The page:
I got this as a preview copy from the nice people at
Netgalley. I will always be honest about a book no matter if I paid for it or not. There are also affiliate links in here, too 💜
Right. This book had me questioning my commitment. From the first quarter, I was 100% sold on this (it’s about circus and folklore after all), followed by an ‘urgh I’m on the struggle bus but don’t want to ditch it yet’ and being yoinked back in at the end. If you’re looking for a fast-paced, drama-soaked book, then this might not be for you. That being said, it’s got beautiful nuggets speckled throughout.
The story begins with Mouse – an intriguing woman writing a letter to an unknown journalist, detailing every little intricate detail of her life as the Greatest Funambulist That Ever Lived. If, like me, you had no damn clue what a funambulist is, it’s people who have magical feet that let them flip around on wires whilst I struggle with the prospect of walking in a straight line on the floor.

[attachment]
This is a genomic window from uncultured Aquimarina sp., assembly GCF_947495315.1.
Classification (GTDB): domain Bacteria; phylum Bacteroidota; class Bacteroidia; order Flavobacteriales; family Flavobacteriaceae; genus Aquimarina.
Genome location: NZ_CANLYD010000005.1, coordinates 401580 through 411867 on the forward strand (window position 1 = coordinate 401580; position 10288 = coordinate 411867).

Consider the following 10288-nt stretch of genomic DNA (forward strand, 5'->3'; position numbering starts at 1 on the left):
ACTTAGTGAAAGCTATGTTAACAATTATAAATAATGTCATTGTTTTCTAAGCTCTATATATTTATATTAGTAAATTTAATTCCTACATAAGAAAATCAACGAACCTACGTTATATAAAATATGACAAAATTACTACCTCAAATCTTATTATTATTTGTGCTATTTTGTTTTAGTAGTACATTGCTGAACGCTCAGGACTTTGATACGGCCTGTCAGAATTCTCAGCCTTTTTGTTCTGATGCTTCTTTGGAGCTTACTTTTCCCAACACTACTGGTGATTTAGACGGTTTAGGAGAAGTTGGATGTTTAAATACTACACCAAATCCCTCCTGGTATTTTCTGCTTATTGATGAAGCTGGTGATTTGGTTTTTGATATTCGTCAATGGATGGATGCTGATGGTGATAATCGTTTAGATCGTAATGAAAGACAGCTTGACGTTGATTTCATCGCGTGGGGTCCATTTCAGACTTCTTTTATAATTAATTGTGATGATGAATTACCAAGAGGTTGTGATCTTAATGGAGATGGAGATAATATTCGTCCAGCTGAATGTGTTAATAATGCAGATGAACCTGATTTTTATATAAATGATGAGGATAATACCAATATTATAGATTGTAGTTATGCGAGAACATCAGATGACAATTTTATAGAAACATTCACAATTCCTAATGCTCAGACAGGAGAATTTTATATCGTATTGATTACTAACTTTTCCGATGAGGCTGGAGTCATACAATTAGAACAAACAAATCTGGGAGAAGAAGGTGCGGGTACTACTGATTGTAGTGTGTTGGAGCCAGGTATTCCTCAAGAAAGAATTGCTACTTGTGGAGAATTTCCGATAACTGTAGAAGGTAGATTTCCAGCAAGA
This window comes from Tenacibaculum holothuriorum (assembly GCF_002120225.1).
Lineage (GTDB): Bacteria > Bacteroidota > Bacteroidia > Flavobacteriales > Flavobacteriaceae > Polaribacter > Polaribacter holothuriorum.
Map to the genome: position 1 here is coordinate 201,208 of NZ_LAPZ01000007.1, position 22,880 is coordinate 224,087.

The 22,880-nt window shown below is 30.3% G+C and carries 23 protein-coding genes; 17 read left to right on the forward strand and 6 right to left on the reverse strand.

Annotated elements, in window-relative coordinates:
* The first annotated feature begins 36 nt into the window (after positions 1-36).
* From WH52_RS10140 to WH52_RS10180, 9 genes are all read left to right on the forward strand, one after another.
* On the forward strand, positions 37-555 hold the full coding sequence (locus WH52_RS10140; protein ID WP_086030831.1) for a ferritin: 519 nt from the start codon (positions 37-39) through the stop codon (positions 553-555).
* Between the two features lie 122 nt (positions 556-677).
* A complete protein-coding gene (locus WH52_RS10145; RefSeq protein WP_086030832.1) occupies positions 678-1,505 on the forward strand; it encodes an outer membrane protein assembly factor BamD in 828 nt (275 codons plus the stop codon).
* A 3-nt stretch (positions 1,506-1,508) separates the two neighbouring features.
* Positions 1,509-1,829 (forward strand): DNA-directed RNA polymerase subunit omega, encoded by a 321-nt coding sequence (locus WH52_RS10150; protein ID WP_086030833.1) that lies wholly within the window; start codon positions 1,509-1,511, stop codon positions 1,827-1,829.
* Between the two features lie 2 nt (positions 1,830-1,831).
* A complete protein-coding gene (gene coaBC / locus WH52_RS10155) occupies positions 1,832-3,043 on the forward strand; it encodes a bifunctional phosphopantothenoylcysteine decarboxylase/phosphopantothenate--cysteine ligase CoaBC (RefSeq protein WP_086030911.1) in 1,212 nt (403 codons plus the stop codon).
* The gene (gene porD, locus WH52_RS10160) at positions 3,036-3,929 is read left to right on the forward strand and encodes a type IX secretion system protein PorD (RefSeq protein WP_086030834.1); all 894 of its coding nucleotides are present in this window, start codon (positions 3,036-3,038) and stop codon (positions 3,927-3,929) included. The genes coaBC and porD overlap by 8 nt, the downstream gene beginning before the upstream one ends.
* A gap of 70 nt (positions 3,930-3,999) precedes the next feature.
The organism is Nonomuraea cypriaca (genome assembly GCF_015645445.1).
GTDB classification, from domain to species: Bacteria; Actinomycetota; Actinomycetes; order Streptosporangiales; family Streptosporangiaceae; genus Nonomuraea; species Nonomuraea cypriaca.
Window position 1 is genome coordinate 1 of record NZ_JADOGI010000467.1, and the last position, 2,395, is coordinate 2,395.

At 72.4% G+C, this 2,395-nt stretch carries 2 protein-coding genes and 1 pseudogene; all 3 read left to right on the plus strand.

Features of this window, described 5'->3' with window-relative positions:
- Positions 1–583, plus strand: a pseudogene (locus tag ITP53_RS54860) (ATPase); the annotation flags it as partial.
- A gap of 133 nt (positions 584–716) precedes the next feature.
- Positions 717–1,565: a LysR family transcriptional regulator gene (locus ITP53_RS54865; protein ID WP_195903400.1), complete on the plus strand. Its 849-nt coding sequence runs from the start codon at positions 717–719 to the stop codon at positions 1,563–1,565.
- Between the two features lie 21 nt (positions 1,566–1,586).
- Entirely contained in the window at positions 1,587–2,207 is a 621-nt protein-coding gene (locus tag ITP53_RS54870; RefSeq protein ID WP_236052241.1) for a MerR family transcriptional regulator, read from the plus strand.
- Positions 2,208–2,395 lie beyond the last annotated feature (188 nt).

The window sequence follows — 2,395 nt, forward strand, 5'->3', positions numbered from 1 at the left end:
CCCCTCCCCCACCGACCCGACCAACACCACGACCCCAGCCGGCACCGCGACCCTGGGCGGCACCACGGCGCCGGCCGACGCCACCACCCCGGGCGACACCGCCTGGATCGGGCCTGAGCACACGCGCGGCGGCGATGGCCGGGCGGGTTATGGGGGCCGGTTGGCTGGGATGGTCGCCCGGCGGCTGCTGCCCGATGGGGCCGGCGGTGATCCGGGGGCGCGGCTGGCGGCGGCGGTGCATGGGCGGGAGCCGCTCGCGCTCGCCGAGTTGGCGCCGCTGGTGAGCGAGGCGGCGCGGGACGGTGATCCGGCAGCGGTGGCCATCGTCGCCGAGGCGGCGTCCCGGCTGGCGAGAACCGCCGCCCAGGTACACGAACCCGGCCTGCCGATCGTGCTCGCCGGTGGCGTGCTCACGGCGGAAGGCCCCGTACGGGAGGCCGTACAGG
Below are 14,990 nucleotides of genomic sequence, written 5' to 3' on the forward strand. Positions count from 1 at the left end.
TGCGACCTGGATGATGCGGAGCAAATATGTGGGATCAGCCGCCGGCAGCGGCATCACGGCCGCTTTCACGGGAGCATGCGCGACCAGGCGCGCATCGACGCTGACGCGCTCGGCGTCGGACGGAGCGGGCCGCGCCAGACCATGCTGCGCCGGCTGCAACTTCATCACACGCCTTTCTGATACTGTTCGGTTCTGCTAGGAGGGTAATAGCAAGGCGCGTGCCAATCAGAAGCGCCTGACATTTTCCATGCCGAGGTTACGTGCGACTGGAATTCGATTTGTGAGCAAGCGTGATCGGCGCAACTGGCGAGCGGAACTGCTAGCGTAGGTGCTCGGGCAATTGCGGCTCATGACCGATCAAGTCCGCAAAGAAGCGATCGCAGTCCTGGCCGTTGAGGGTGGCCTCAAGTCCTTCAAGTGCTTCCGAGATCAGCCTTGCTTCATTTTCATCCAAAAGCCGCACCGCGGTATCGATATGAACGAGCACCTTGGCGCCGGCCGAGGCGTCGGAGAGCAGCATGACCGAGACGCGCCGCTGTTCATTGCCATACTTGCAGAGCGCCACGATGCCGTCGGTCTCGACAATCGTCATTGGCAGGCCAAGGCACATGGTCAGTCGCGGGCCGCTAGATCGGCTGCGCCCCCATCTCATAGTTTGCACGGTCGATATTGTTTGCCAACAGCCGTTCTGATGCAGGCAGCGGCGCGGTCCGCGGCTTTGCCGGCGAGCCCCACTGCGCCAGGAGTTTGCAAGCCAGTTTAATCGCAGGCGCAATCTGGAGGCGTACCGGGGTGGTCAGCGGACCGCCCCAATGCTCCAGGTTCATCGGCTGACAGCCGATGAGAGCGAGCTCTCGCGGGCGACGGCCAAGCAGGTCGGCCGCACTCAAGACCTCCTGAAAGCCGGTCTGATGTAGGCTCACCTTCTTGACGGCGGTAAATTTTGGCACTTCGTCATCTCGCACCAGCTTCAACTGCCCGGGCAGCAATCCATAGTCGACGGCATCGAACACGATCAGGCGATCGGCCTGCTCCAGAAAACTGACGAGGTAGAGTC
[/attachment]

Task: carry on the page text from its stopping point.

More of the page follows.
Mouse (who’s definitely human) lives her early years with her adopted circus family after her mother refuses to acknowledge her existence. She lives her live watching her parents (a mermaid and a lion tamer, naturally) continue on with their lives whilst living on scraps and befriending llamas. The latter part being enviable.
BUT fiery and literally luminescent haired Serendipity Bloody Wilson comes beaming in like that scene from The Thing and becomes her saviour. Figuring this gal has some potential, she flings her up on a wire and, well, you probably sussed the rest.
This is a story about taking chances and, once you realise that, you’ll quickly notice the chances that the other characters took in their own lives that led them on different paths.
This is a beautifully written story and the snippets of folklore had me dying to learn more, but did I fall in love with it…?
Well let’s just say I’m smitten.